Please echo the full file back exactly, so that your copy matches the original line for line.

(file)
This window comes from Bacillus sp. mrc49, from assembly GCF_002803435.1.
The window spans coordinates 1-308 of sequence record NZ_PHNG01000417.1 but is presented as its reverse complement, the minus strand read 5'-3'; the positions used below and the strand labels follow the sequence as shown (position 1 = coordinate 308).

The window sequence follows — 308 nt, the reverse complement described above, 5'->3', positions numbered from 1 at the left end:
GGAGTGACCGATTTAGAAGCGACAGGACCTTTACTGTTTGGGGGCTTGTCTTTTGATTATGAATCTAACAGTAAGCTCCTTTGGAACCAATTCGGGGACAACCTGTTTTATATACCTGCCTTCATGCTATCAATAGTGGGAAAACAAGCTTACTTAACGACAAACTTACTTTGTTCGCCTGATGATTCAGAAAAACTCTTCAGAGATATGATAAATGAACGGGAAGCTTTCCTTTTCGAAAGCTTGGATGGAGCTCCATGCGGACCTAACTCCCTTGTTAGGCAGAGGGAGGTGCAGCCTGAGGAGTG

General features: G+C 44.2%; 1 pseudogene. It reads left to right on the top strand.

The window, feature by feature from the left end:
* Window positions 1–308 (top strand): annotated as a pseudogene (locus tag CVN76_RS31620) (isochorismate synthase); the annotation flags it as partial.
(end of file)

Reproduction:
This window comes from Bacillus sp. mrc49, from assembly GCF_002803435.1.
The window spans coordinates 1-308 of sequence record NZ_PHNG01000417.1 but is presented as its reverse complement, the minus strand read 5'-3'; the positions used below and the strand labels follow the sequence as shown (position 1 = coordinate 308).

The window sequence follows — 308 nt, the reverse complement described above, 5'->3', positions numbered from 1 at the left end:
GGAGTGACCGATTTAGAAGCGACAGGACCTTTACTGTTTGGGGGCTTGTCTTTTGATTATGAATCTAACAGTAAGCTCCTTTGGAACCAATTCGGGGACAACCTGTTTTATATACCTGCCTTCATGCTATCAATAGTGGGAAAACAAGCTTACTTAACGACAAACTTACTTTGTTCGCCTGATGATTCAGAAAAACTCTTCAGAGATATGATAAATGAACGGGAAGCTTTCCTTTTCGAAAGCTTGGATGGAGCTCCATGCGGACCTAACTCCCTTGTTAGGCAGAGGGAGGTGCAGCCTGAGGAGTG

General features: G+C 44.2%; 1 pseudogene. It reads left to right on the top strand.

The window, feature by feature from the left end:
* Window positions 1–308 (top strand): annotated as a pseudogene (locus tag CVN76_RS31620) (isochorismate synthase); the annotation flags it as partial.